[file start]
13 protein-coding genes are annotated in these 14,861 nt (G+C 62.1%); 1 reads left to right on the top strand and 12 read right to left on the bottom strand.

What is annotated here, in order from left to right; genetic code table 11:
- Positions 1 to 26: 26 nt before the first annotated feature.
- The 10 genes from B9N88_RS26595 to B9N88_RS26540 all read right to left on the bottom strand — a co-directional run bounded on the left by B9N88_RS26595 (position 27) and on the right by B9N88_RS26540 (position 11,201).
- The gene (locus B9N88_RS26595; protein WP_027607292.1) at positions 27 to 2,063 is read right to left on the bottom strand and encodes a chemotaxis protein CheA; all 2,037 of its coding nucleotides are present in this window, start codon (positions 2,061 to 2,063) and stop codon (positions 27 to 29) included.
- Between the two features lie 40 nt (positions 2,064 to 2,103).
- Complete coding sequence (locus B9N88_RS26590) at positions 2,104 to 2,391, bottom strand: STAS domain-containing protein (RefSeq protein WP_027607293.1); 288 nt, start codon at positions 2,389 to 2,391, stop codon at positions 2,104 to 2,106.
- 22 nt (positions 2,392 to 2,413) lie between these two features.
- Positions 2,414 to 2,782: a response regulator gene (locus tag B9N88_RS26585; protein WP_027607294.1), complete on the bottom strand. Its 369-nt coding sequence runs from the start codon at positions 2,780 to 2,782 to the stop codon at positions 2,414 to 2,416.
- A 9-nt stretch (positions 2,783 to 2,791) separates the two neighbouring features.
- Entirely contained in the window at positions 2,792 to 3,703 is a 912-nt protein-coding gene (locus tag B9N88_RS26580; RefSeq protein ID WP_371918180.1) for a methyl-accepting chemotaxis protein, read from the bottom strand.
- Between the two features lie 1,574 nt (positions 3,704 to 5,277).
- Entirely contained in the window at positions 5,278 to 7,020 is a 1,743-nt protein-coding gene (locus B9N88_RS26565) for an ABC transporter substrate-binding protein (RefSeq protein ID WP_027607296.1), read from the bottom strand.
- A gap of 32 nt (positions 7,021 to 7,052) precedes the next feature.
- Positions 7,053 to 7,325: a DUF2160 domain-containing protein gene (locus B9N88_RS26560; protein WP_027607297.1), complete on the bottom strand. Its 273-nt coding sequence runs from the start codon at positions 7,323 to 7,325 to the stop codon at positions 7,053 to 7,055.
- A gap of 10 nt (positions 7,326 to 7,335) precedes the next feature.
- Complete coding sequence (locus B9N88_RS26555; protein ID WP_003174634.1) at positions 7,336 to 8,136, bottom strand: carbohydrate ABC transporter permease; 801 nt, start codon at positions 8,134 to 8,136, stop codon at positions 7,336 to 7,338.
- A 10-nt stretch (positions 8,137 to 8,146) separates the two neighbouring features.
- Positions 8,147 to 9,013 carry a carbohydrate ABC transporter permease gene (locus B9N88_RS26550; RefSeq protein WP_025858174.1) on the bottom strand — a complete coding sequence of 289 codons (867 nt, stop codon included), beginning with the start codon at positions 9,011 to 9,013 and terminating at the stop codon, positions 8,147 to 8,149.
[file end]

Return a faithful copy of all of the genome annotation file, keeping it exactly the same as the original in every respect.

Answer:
13 protein-coding genes are annotated in these 14,861 nt (G+C 62.1%); 1 reads left to right on the top strand and 12 read right to left on the bottom strand.

What is annotated here, in order from left to right; genetic code table 11:
- Positions 1 to 26: 26 nt before the first annotated feature.
- The 10 genes from B9N88_RS26595 to B9N88_RS26540 all read right to left on the bottom strand — a co-directional run bounded on the left by B9N88_RS26595 (position 27) and on the right by B9N88_RS26540 (position 11,201).
- The gene (locus B9N88_RS26595; protein WP_027607292.1) at positions 27 to 2,063 is read right to left on the bottom strand and encodes a chemotaxis protein CheA; all 2,037 of its coding nucleotides are present in this window, start codon (positions 2,061 to 2,063) and stop codon (positions 27 to 29) included.
- Between the two features lie 40 nt (positions 2,064 to 2,103).
- Complete coding sequence (locus B9N88_RS26590) at positions 2,104 to 2,391, bottom strand: STAS domain-containing protein (RefSeq protein WP_027607293.1); 288 nt, start codon at positions 2,389 to 2,391, stop codon at positions 2,104 to 2,106.
- 22 nt (positions 2,392 to 2,413) lie between these two features.
- Positions 2,414 to 2,782: a response regulator gene (locus tag B9N88_RS26585; protein WP_027607294.1), complete on the bottom strand. Its 369-nt coding sequence runs from the start codon at positions 2,780 to 2,782 to the stop codon at positions 2,414 to 2,416.
- A 9-nt stretch (positions 2,783 to 2,791) separates the two neighbouring features.
- Entirely contained in the window at positions 2,792 to 3,703 is a 912-nt protein-coding gene (locus tag B9N88_RS26580; RefSeq protein ID WP_371918180.1) for a methyl-accepting chemotaxis protein, read from the bottom strand.
- Between the two features lie 1,574 nt (positions 3,704 to 5,277).
- Entirely contained in the window at positions 5,278 to 7,020 is a 1,743-nt protein-coding gene (locus B9N88_RS26565) for an ABC transporter substrate-binding protein (RefSeq protein ID WP_027607296.1), read from the bottom strand.
- A gap of 32 nt (positions 7,021 to 7,052) precedes the next feature.
- Positions 7,053 to 7,325: a DUF2160 domain-containing protein gene (locus B9N88_RS26560; protein WP_027607297.1), complete on the bottom strand. Its 273-nt coding sequence runs from the start codon at positions 7,323 to 7,325 to the stop codon at positions 7,053 to 7,055.
- A gap of 10 nt (positions 7,326 to 7,335) precedes the next feature.
- Complete coding sequence (locus B9N88_RS26555; protein ID WP_003174634.1) at positions 7,336 to 8,136, bottom strand: carbohydrate ABC transporter permease; 801 nt, start codon at positions 8,134 to 8,136, stop codon at positions 7,336 to 7,338.
- A 10-nt stretch (positions 8,137 to 8,146) separates the two neighbouring features.
- Positions 8,147 to 9,013 carry a carbohydrate ABC transporter permease gene (locus B9N88_RS26550; RefSeq protein WP_025858174.1) on the bottom strand — a complete coding sequence of 289 codons (867 nt, stop codon included), beginning with the start codon at positions 9,011 to 9,013 and terminating at the stop codon, positions 8,147 to 8,149.